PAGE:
Prepping the pups

One of the advantages of being a bowl team is that a coach can use those 15 extra practices to work the freshmen who didn't play during the regular season.

Pardon Tennessee's Derek Dooley if he isn't jumping for joy at this prospect. Here's why:

"People ask me, ‘Well, are you going to do some extra practicing for the young guys?' My answer was, ‘We don't need to. In normal practice, we practice our young guys because that's all we've got.'"

That's only a slight exaggeration. Six Vol freshmen are first-teamers and 10 more finished the regular season as second-teamers.

The first-teamers are quarterback Tyler Bray, offensive linemen JerQuari Schofield, James Stone and Ja'Wuan James, fullback Channing Fugate and safety Brent Brewer. The second-teamers are offensive linemen Zach Fulton and Daniel Hood, wide receivers Justin Hunter and Da' Rick Rogers, defensive ends Corey Miller and Jacques Smith, defensive tackle Joseph Ayres, linebacker John Propst, cornerback Eric Gordon and punter/place-kicker Michael Palardy.

These 16 freshmen already got plenty of practice repetitions, so Vol coaches are unlikely to learn anything new about them during bowl preparations. The staff could learn a lot, however, about the few newcomers who played sparingly or redshirted.

The former category includes tailbacks Rajion Neal and Toney Williams, wideout Matt Milton, guard Kevin Revis, defensive tackle Arthur Jeffery, linebacker Raiques Crump and safety Dontavis Sapp. The redshirt group includes offensive tackle Marques Pair, quarterback Nash Nance, defensive tackle Greg Clark, defensive end Martaze Jackson, defensive back Ted Meline and punter Matt Darr.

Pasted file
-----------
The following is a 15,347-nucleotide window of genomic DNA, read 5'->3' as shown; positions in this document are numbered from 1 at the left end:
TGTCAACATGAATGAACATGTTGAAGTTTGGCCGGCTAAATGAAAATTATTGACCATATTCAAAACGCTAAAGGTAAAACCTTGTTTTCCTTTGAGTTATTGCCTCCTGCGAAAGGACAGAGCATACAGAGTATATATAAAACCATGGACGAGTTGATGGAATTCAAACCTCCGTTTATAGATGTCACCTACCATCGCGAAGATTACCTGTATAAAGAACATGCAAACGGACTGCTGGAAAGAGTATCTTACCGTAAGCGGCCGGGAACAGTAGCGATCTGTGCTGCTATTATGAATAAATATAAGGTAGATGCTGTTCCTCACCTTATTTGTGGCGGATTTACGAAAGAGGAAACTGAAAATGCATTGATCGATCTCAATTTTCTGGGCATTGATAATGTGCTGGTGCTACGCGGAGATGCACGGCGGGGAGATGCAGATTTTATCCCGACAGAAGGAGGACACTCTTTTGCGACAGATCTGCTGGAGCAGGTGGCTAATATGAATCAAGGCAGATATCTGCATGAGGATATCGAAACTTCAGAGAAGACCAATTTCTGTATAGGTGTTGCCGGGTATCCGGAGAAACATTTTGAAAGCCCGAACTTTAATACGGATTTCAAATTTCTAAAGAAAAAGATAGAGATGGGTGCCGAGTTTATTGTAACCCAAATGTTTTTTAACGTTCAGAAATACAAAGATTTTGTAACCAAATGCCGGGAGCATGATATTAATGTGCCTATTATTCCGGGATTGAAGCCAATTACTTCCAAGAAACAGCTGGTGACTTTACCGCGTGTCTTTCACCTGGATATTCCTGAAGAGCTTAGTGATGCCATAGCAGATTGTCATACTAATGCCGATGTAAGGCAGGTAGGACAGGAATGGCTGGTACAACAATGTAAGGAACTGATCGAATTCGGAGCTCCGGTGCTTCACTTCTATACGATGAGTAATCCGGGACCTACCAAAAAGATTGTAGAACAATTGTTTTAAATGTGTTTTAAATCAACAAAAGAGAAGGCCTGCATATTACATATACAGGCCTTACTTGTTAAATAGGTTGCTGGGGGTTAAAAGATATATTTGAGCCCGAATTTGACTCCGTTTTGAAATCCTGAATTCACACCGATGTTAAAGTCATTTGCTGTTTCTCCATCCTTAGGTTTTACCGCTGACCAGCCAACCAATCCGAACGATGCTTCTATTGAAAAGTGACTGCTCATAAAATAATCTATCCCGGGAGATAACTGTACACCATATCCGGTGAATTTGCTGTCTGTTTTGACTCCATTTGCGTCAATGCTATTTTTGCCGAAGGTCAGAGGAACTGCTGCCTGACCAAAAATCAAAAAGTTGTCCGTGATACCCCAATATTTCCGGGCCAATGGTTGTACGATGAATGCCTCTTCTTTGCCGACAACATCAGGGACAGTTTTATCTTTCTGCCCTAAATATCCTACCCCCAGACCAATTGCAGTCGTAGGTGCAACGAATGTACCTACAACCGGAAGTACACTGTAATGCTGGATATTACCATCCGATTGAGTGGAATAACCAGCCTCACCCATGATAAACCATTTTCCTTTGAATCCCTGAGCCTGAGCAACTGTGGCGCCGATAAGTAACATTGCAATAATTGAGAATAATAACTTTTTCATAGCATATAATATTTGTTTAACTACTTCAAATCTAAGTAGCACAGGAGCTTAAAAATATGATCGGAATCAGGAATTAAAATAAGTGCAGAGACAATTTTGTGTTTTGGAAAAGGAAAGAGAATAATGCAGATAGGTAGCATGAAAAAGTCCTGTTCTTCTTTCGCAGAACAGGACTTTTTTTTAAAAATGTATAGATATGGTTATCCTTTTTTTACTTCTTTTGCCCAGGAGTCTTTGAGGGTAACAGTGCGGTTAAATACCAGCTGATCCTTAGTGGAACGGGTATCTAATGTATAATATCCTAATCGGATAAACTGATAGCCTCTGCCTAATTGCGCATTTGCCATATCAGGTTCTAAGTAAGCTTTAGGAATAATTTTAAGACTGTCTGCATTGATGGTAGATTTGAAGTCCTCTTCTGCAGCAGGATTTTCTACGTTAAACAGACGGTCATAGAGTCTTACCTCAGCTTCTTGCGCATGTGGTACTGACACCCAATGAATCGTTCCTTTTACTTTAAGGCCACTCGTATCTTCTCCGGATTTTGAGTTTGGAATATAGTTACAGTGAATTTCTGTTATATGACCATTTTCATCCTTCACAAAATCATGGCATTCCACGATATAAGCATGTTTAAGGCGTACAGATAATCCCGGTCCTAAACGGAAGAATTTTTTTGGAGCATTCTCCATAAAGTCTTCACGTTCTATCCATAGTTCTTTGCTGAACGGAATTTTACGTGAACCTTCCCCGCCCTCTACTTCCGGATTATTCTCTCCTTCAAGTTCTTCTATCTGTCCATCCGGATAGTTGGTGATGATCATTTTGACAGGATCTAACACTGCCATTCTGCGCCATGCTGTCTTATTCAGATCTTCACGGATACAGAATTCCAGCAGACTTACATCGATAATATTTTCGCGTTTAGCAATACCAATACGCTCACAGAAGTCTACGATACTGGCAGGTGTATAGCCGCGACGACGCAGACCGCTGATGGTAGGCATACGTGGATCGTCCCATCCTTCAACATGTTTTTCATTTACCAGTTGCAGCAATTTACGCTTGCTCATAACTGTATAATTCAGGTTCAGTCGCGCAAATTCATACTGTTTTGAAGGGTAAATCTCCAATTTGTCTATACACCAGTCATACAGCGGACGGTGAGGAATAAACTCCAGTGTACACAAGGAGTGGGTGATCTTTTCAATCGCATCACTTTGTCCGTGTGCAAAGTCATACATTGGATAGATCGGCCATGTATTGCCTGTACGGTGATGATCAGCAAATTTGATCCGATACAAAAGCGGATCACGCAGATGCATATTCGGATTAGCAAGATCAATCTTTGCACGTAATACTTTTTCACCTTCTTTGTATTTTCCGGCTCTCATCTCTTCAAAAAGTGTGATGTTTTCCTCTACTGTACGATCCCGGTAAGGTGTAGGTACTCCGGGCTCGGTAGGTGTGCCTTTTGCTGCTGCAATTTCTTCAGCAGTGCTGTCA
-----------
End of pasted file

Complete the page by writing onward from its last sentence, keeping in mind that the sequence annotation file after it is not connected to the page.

The 15 bowl practices will provide these players every chance to make progress and perhaps make an impression on the coaching staff. Even the freshmen who played key roles during the regular season will benefit from the extra workouts.

"It's a good opportunity for us to continue to coach and develop all these freshmen who've contributed so well this year but who need so much more development," Dooley said. "So we're happy about that."

During the Phil Fulmer years, Tennessee generally played around 25 percent of its freshmen and redshirted around 75 percent. Those figures essentially have been flip-flopped the past two years because of UT's depth problems. With fewer redshirts than usual to assess, Dooley will spend less of Tennessee's bowl preparation time gearing up for the future.

"If we had more guys redshirted, we would have a little more time to integrate them into the practice," the coach said. "We don't have to do that. So I'm not sure we'd have a lot more practices, but they would be structured a little differently."

When Dooley was an assistant to Nick Saban at LSU, the Tigers always devoted a good portion of their bowl preparation to analyzing the unproven freshmen. As head coach at Louisiana Tech the past three years, however, Dooley encountered much the same situation that he faces this year at Tennessee.

"It was similar at Tech," he recalled. "We didn't have any guys when I went there, either. It was pretty depleted.... We went through this same sort of deal there."

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